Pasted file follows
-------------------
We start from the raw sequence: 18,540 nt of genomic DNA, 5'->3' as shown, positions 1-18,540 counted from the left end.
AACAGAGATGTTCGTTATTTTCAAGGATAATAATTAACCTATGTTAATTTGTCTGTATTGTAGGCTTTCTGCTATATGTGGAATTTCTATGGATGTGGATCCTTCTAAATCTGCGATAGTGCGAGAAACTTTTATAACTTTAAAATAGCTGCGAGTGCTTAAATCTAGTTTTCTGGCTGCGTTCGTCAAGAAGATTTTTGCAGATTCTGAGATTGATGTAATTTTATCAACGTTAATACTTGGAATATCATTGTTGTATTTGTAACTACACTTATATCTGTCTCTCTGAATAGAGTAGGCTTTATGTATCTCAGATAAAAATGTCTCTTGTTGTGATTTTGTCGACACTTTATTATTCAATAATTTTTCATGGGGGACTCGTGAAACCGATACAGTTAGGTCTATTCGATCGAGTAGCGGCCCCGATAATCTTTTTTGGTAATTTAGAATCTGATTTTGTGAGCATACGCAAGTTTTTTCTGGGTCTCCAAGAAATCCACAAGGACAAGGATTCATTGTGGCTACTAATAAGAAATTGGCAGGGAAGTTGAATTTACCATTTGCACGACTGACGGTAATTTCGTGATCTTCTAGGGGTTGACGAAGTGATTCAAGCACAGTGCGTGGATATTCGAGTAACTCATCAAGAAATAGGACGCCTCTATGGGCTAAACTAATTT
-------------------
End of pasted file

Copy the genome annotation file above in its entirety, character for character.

We start from the raw sequence: 18,540 nt of genomic DNA, 5'->3' as shown, positions 1-18,540 counted from the left end.
AACAGAGATGTTCGTTATTTTCAAGGATAATAATTAACCTATGTTAATTTGTCTGTATTGTAGGCTTTCTGCTATATGTGGAATTTCTATGGATGTGGATCCTTCTAAATCTGCGATAGTGCGAGAAACTTTTATAACTTTAAAATAGCTGCGAGTGCTTAAATCTAGTTTTCTGGCTGCGTTCGTCAAGAAGATTTTTGCAGATTCTGAGATTGATGTAATTTTATCAACGTTAATACTTGGAATATCATTGTTGTATTTGTAACTACACTTATATCTGTCTCTCTGAATAGAGTAGGCTTTATGTATCTCAGATAAAAATGTCTCTTGTTGTGATTTTGTCGACACTTTATTATTCAATAATTTTTCATGGGGGACTCGTGAAACCGATACAGTTAGGTCTATTCGATCGAGTAGCGGCCCCGATAATCTTTTTTGGTAATTTAGAATCTGATTTTGTGAGCATACGCAAGTTTTTTCTGGGTCTCCAAGAAATCCACAAGGACAAGGATTCATTGTGGCTACTAATAAGAAATTGGCAGGGAAGTTGAATTTACCATTTGCACGACTGACGGTAATTTCGTGATCTTCTAGGGGTTGACGAAGTGATTCAAGCACAGTGCGTGGATATTCGAGTAACTCATCAAGAAATAGGACGCCTCTATGGGCTAAACTAATTT